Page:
The Last of Us Remastered Review – PlayStation 4


It was just over a year ago that Naughty Dog bestowed upon the PlayStation 3 perhaps the finest gift any system headed into retirement could ask for.  No, it wasn’t a rare gold watch dug up by Nathan Drake.  It was the mind-blowing and, in the most literal use of the word, “epic” video game of that generation.  The Last of Us remains one of my top three PS3 games of all time, but the entire time I was playing I couldn’t help thinking just how much better this game could be on the PS4.  Well, Naughty Dog must have been reading my mind (or the thousands of requests on countless message boards) because the PlayStation 4 is getting the ultimate version of one of the finest games ever made.

The Last of Us Remastered is not just one of the many HD remakes that Sony has become known for in the past year.  Yes, the game does showcase some remarkable visual upgrades, but there is so much more going on here that even those who have played, finished, and still proudly display their box on their gaming shelf should probably consider double-dipping and playing it all over again.  And if you haven’t played the PS3 original…first; shame on you, and second, stop reading this and get yourself to a store.  Or you can purchase a digital copy on the PS Store and continue reading while the 50GB game downloads…read slow.

I’m not going to go into great lengths talking about the game, the mechanics of gameplay, the ultimate use of sound, distraction, and stealth, the clever crafting system, or the emotionally charged story that brings you to tears before the open credits and leaves you in tears for the final credits.  All of that is back and better than ever, but this remastered edition also bundles in the Left Behind DLC; one of the more brilliantly design story-based pieces of DLC content that seamlessly integrates into the core story.  Also included are the Abandoned and Reclaimed Territories Map Packs for those looking to experience the online offerings of The Last of Us.   For those seeking the ultimate challenge you can take your chances playing the new Grounded difficulty mode, and you can also find the fantastic video documentary, Grounded: The Making of The Last of Us in the Cinematic Gallery.  If you want even more behind-the-scenes info you also have optional commentary tracks for the in-game cinematics.  Director Neil Druckmann, and actors Troy Baker and Ashley Johnson will provide some insightful and entertaining info on the making of this game.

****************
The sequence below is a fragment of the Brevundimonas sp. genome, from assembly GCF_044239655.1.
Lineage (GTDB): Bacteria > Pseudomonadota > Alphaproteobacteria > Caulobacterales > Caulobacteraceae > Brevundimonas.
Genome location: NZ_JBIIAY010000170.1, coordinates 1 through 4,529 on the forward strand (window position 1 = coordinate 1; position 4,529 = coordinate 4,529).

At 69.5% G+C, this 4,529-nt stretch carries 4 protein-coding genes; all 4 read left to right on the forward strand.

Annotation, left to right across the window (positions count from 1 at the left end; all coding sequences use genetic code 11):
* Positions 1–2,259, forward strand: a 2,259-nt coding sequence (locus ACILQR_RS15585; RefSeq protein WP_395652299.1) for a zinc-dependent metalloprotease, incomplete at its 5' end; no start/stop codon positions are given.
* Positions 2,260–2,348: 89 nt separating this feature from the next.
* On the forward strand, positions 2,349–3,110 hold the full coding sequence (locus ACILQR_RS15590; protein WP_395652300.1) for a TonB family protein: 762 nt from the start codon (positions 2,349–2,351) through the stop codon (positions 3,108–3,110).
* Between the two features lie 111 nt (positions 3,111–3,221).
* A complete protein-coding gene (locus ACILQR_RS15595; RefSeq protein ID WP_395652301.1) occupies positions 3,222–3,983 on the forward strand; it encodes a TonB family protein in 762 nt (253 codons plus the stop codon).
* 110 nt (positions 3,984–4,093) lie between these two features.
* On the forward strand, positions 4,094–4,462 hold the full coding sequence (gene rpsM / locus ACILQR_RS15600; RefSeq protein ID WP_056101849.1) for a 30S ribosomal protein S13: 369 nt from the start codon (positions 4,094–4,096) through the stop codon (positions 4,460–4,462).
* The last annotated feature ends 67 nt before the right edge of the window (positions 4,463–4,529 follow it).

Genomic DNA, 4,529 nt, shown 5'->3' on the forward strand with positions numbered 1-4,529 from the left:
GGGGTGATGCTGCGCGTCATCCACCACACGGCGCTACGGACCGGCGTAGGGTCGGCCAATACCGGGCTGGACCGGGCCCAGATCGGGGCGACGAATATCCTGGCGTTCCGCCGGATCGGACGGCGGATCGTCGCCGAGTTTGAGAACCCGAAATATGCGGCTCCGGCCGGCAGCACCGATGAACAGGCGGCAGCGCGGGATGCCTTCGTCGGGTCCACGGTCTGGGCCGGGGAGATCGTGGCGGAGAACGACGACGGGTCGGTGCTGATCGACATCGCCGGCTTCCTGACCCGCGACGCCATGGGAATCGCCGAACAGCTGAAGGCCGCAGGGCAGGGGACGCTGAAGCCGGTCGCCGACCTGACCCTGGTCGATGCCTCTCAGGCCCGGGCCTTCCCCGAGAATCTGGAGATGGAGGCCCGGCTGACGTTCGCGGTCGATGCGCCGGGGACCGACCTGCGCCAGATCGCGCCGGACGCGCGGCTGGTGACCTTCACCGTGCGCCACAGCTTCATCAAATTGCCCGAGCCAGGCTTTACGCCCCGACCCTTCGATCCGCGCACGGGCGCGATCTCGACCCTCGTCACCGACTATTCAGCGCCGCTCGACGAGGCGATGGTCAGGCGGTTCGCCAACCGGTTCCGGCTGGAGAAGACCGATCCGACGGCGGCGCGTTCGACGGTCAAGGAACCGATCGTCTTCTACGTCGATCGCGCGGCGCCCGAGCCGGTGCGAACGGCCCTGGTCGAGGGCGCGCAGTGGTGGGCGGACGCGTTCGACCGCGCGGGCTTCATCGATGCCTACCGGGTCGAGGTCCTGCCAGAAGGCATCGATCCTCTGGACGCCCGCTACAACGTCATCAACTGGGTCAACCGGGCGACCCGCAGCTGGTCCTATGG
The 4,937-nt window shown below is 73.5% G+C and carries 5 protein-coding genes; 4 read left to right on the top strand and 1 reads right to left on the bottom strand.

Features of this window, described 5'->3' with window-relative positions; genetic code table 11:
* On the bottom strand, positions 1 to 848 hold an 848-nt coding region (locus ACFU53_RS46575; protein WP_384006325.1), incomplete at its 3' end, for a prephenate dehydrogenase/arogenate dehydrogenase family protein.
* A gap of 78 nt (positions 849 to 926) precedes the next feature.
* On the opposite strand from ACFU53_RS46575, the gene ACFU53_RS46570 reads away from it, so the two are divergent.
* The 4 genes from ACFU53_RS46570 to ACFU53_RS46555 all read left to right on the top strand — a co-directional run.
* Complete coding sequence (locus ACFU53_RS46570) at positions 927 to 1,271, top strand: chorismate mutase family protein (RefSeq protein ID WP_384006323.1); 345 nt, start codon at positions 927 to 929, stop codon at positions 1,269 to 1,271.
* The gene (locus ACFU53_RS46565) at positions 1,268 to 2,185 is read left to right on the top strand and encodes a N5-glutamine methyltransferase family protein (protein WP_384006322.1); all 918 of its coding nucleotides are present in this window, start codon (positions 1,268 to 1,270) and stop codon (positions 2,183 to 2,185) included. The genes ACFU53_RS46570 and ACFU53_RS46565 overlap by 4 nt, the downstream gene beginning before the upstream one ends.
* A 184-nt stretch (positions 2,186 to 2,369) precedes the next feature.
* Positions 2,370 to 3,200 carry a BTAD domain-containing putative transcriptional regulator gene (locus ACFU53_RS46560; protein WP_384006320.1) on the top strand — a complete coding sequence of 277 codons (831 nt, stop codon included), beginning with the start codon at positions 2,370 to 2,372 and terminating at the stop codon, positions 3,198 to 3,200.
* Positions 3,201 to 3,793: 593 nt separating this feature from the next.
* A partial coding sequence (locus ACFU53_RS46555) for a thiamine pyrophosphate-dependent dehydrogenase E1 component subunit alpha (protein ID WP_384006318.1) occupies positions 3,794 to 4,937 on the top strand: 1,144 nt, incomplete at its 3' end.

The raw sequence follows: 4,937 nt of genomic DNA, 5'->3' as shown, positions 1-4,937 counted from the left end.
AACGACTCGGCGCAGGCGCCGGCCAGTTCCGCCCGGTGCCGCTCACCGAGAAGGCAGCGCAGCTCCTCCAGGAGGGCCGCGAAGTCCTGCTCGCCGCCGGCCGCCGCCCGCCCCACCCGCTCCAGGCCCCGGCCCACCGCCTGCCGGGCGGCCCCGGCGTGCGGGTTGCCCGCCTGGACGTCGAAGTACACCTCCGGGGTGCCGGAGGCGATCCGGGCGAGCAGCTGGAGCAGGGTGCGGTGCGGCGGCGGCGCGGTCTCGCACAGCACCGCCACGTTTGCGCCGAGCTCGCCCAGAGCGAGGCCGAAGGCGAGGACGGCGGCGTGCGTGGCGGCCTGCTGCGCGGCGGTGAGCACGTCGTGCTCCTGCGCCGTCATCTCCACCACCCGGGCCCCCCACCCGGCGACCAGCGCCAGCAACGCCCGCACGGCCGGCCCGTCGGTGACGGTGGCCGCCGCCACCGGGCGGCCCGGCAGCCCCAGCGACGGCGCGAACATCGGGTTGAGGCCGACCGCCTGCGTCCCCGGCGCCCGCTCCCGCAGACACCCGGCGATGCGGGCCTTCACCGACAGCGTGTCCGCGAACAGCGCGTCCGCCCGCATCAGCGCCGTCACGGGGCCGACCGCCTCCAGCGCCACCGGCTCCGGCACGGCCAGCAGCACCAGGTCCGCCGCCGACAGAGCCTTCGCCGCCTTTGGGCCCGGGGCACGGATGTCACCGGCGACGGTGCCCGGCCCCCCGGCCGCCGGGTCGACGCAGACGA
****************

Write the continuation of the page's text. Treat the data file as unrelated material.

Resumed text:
As you can see, the PS4 remastered version is not lacking in content, but all of that content has also been greatly enhanced to make the most of the powerful PS4.  The game now features a Photo Mode that allows you to pause the game and compose your perfect screenshot, complete with visual effects then share your images using the built-in share functions of the PS4.  The game now runs at a native 1080p and 60fps while simultaneously improving draw distance, shadows, lighting, character models, and an overall increase in texture detail.  This 60fps means no screen tearing or motion blurring and definitely improves controller precision for movement, camera, and aiming.

Speaking of controls, the functionality of the DualShock 4 is used to great effect with a new control scheme that will certainly appeal to FPS gamers by putting the aim and shoot functions on the L2/R2 triggers, but those who prefer the PS3 controls can switch them back if they want.  The touchpad provides quick access to your backpack for faster crafting and the light bar will glow with various shades of green, yellow, and red to indicate your current health.  The built-in speaker will click when using your flashlight and will also play back any audio tapes you find during the game.

If you happen to own a pair of Sony Pulse Elite headphones there is an update for the PS4 app that adds a special sound profile for The Last of Us Remastered.  Not only does this provide you with uncanny and immersive 7.1 virtual surround sound, the rumble feature of the headset really punches up key moments in the game like explosions and Joel’s brutal melee takedown moves.

If you want to know more about The Last of Us or the Left Behind DLC then click the links to read the original reviews for anything game or story related.  As far as technical and next-gen system enhancements, I think we’ve covered all of that above.  It is worth noting that in the options there is a setting to lock the framerate to 30fps and if you do so you get “higher quality shadows”.   Personally, I found no major difference in the two shadow schemes; especially nothing worth sacrificing half your framerate while adding annoying motion blur and shimmering textures into the picture.  We demo these so-called “high quality shadows” in our live gameplay video, which you can view here.

The Last of Us Remastered is a great bargain at only $50 considering the PS3 original is still selling for $40 and the DLC is still $15.   You’re getting all that and so much more.  If you already own the PS3 version, trade it in, sell it online or keep it for posterity, but anyone and everyone with a PlayStation 4 needs to play this game.   The Last of Us is an unforgettable experience that changed the face of gaming on the last generation, and it continues to set the bar for interactive storytelling on the next.

Screenshot Gallery